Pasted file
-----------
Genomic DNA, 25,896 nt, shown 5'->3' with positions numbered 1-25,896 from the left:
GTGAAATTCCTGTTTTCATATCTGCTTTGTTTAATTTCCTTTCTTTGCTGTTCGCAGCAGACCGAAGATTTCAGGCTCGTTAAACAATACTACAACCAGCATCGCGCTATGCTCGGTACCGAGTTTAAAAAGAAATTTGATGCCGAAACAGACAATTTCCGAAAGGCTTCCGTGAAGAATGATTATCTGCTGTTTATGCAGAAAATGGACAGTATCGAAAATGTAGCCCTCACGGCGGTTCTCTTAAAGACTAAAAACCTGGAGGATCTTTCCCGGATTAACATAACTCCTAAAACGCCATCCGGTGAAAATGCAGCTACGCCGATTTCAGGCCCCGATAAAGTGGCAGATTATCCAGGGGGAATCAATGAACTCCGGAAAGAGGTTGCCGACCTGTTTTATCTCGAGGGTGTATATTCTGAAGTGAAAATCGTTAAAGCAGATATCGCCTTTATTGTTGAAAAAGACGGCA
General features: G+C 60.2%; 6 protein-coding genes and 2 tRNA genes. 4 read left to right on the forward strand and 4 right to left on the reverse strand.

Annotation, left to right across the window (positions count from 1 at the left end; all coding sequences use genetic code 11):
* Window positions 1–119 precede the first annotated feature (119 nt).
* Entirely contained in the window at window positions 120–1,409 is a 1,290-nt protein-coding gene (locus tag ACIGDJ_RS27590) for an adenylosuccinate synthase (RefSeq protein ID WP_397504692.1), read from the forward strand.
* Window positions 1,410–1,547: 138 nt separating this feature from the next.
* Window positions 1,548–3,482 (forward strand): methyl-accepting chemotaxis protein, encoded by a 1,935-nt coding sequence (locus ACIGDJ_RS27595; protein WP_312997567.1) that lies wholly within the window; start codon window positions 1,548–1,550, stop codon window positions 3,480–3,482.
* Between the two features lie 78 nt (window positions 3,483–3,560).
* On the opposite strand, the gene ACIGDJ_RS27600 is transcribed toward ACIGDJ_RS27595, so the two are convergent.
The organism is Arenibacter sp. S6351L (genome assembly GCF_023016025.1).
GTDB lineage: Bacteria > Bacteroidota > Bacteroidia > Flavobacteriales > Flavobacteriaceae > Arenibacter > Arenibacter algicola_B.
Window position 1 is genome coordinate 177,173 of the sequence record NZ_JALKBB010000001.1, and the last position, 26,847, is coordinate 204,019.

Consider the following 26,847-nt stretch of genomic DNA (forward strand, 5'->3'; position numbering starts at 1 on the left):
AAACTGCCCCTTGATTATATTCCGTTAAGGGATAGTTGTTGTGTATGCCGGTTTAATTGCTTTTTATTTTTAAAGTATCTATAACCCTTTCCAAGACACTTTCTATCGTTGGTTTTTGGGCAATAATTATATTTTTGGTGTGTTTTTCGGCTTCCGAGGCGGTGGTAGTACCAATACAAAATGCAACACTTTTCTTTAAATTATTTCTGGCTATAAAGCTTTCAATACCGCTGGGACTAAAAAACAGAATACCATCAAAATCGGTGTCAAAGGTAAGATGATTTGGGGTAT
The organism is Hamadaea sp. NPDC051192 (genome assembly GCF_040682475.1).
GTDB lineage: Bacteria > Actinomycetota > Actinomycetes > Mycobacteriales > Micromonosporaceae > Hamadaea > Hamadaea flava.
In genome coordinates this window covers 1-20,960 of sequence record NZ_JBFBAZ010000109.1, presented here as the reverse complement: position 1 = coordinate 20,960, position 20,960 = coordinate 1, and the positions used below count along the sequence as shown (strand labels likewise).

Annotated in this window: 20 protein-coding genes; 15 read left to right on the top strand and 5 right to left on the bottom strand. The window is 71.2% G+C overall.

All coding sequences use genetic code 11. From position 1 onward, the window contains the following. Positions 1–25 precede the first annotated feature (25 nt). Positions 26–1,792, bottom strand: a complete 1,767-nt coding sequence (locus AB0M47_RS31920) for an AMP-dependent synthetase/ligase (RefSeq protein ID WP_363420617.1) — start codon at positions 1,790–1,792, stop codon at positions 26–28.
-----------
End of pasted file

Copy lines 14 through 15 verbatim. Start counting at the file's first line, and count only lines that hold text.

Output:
Consider the following 26,847-nt stretch of genomic DNA (forward strand, 5'->3'; position numbering starts at 1 on the left):
AAACTGCCCCTTGATTATATTCCGTTAAGGGATAGTTGTTGTGTATGCCGGTTTAATTGCTTTTTATTTTTAAAGTATCTATAACCCTTTCCAAGACACTTTCTATCGTTGGTTTTTGGGCAATAATTATATTTTTGGTGTGTTTTTCGGCTTCCGAGGCGGTGGTAGTACCAATACAAAATGCAACACTTTTCTTTAAATTATTTCTGGCTATAAAGCTTTCAATACCGCTGGGACTAAAAAACAGAATACCATCAAAATCGGTGTCAAAGGTAAGATGATTTGGGGTAT